One thing we’ve learned after being an Adobe Partner for 5+ years is that it’s never possible to manage dates on special offers so that everyone is perfectly happy… No matter what period the company chooses, by definition there will always be someone just before or just after. So pleasing everyone all the time is unfortunately not possible – but if you’d like to share your feedback or experience with Adobe directly, here’s their Customer Contact page.
Anyway, you did receive the software you ordered and paid for, so hope it does good things for you! Going forward feel free to stay tuned here (see the “Subscribe” box at the upper right), as we always try to give early word and estimates on upcoming major releases, and have been posting on CS6 timeframes since last summer.
It is brilliant that Adobe reversed their changes concerning the upgrade policy, but… the majority of users probably quickly bought a discounted CS5.5 in late 2011 when Adobe announced that CS6 will require CS5 once it would be released.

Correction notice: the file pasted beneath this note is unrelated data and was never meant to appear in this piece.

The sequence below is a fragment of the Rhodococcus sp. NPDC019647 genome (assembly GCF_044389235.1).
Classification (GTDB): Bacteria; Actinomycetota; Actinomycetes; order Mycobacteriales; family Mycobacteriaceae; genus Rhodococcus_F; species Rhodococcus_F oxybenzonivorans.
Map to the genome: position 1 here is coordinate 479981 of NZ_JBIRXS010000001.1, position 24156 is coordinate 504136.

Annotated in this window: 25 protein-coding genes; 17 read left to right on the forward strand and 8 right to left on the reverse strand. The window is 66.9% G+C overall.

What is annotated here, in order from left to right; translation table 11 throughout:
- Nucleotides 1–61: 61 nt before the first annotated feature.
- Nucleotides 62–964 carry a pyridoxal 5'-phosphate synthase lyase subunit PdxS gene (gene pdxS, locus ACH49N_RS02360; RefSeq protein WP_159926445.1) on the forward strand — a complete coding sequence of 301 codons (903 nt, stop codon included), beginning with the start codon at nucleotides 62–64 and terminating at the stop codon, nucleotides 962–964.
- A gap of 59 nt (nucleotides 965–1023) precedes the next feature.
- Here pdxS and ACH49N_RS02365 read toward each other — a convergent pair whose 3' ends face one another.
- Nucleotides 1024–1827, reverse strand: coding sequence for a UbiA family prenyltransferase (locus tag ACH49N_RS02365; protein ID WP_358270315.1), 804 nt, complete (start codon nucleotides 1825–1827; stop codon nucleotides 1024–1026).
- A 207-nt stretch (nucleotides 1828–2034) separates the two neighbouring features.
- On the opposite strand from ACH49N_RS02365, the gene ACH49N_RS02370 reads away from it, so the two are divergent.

Now, once the policy is reversed, the upgrade from CS5.5 to CS6 (in addition) is substantially more $ than the direct upgrade from e.g. CS3 to CS6…
This is not even about a Post-Announce/Grace-Period, but about regular updates.
I myself will not buy any more Adobe products as long as I feel I can not trust a word Adobe says/as long as this issue is not resolved sufficiently…
Greetings Steff, thank you for your thoughts. Adobe realizes the situation they created and to make it up they offered concessions to those customers who felt compelled to upgrade to Creative Suite 5 in late 2011 and early 2012 as a result of the policy shuffle… For more information and details, see some of the comments and resolutions here.